Liz Phair has extraordinary plans for her next single.
The rocker will follow up "Why Can't I?" with another tune co-written by the Matrix, "Extraordinary."
" 'Extraordinary' speaks to me because I feel like in my life I've always struggled against being kind of the girl-next-door to people, and always wanting people to see me as maybe having more depth," Phair explained. "And fans are like, 'What are you talking about? We think you're extraordinary.' But in my life, I don't walk around as 'Liz Phair,' I walk around as myself. And you know, people either respect me or they don't, but I'm looking for recognition for being able to be pleasant, nice, cute, and yet still deep, intelligent, whatever."
Phair has been dealing with how she is perceived a lot lately. Before her self-titled fourth album was even released in June, she was dealing with the backlash of making pop music and working with the same producers as Avril Lavigne (see "Liz Phair Defends Pop Album, Chooses Tour Over Exile"). Still, she says she has no regrets.
"I'll tell you what makes it easier for me to read all the crazy reviews and the controversy," Phair said. "They said lots of bad stuff about [Exile in] Guyville back then too, people just don't remember. So, in a way, it's OK with me because I always think it's good to get people stirred up. They're talking about good issues. They're talking about like, what a woman should be, what she shouldn't be. Is it OK to be sexy when you're old? Is it not? Is it OK to sell records? Is it not? It's kind of like, good stuff to talk about, and I think my goals are separate from what the reviewers say. So it's been OK, actually. I mean, it's not fun, I'd rather everyone be saying good stuff, but I'll take it rather than a yawn."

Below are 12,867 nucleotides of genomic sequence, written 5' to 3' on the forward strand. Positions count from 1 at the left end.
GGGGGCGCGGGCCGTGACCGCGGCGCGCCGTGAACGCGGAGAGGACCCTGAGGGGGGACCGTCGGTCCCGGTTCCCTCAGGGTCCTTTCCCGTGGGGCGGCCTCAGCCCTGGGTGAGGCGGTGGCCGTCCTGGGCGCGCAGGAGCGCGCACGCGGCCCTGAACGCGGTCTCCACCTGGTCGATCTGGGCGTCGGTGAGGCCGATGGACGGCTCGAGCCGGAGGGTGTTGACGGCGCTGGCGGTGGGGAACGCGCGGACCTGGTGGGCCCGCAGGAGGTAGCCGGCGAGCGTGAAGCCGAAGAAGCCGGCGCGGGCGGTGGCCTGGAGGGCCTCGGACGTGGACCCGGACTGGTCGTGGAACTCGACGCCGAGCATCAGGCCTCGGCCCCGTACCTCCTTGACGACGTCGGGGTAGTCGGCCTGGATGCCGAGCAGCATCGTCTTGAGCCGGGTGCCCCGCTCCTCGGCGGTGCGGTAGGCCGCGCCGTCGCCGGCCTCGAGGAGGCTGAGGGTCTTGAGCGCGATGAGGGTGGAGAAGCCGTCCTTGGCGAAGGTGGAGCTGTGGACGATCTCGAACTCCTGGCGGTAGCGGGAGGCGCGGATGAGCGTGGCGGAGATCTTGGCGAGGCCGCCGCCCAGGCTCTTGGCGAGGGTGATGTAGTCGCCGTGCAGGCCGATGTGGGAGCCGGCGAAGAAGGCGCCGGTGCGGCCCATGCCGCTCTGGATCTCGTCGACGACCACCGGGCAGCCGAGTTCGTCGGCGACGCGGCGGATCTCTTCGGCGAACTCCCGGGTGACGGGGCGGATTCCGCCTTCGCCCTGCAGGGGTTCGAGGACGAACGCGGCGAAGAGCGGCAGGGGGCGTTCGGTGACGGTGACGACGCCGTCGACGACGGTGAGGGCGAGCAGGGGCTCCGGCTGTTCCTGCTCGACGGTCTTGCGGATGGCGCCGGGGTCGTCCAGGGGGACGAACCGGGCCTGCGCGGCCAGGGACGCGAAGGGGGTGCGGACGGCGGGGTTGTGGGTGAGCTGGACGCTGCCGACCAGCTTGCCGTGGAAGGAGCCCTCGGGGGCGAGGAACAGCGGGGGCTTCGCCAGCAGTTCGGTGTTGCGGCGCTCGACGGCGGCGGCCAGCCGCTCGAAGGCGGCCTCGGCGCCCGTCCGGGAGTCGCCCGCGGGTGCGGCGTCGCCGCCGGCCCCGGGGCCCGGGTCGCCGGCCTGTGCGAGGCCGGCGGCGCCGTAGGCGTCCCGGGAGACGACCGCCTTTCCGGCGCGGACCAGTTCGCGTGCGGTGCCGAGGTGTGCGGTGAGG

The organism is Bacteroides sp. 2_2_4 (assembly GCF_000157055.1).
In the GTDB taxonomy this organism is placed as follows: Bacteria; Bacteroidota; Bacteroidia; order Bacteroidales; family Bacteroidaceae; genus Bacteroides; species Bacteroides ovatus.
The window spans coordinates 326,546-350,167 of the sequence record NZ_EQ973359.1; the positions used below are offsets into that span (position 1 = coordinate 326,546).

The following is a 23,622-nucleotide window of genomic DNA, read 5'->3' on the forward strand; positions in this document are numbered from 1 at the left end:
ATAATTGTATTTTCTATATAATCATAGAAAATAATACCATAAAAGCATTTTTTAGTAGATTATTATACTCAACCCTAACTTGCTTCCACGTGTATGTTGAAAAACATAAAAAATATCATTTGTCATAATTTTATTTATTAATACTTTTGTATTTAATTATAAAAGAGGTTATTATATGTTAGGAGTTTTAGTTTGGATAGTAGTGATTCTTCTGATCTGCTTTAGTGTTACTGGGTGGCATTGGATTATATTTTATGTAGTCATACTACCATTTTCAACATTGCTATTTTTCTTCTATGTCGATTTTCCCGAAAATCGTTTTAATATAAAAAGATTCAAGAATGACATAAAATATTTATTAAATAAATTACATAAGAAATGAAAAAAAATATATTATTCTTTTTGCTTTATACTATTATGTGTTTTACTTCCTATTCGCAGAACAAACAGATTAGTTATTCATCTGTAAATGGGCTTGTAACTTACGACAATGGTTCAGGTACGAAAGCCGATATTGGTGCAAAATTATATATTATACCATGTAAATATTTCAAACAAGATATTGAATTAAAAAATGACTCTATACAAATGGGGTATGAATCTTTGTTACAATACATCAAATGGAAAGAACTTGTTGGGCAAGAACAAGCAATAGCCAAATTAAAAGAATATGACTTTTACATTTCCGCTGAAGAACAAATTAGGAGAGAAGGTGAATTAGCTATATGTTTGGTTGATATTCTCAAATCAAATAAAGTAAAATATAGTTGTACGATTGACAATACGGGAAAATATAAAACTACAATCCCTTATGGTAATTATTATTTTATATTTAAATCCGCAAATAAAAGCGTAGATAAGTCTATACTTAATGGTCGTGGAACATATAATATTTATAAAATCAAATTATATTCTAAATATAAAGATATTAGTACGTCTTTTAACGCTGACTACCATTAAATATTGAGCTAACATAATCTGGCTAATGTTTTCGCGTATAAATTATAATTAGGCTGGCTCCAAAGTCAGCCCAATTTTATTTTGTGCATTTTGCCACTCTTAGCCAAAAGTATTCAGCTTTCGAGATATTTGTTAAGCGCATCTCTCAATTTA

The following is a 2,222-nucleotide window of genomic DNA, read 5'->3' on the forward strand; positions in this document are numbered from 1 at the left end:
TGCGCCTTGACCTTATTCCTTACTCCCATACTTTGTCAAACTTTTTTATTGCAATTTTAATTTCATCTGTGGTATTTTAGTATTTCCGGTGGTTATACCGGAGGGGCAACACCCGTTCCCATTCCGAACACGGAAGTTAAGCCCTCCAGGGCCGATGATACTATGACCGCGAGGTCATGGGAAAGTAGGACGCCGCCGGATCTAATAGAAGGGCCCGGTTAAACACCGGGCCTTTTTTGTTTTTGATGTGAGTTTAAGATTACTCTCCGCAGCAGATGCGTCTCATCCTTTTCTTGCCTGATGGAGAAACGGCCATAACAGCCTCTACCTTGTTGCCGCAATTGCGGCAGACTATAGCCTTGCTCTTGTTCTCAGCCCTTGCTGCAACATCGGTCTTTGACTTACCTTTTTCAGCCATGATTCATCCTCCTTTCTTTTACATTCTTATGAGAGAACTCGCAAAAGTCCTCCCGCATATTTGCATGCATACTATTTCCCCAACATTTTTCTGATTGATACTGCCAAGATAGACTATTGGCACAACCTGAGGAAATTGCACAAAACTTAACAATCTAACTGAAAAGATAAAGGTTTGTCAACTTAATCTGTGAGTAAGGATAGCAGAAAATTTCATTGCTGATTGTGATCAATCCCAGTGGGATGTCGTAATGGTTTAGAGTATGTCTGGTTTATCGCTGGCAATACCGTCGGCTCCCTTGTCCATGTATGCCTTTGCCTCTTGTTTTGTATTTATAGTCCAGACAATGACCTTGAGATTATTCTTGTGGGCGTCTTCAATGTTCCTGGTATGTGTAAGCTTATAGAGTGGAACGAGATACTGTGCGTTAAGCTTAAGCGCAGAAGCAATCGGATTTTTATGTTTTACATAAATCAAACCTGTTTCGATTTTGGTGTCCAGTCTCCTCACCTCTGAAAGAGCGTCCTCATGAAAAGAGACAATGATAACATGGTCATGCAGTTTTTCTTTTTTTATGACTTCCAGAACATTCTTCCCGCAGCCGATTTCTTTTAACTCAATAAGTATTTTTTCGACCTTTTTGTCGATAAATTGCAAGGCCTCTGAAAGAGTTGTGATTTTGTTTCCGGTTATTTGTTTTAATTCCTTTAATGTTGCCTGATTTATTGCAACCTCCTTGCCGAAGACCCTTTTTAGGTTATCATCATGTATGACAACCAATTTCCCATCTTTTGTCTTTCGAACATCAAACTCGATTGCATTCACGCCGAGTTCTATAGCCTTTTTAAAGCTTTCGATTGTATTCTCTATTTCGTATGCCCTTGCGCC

Phair has also taken slack for releasing her music on Capitol Records after beginning her career on the indie label Matador, but again, she is confident in her move.
"Way back in indie-ville, everyone was plotting about how huge they could be and all this crap, but nobody wanted to sober up enough to get up in the morning and actually find out what business is all about," Phair said. "My feeling is, your album will be sold through a distribution mechanism, whether you participate or not, and I think it's more revolutionary to be part of that. And help control that and learn about it and accept reality rather than kind of hide from it and just say, 'I want no part of it, yet please buy my record.' What I do is true to my heart, and my record is what I musically like right now."
The singer has been promoting Liz Phair on a summer tour with Jason Mraz (see "Jason Mraz Introduces Dave Matthews To His Rocket, Gives America The 'Remedy' ") and will play a few more North American shows before heading overseas in September.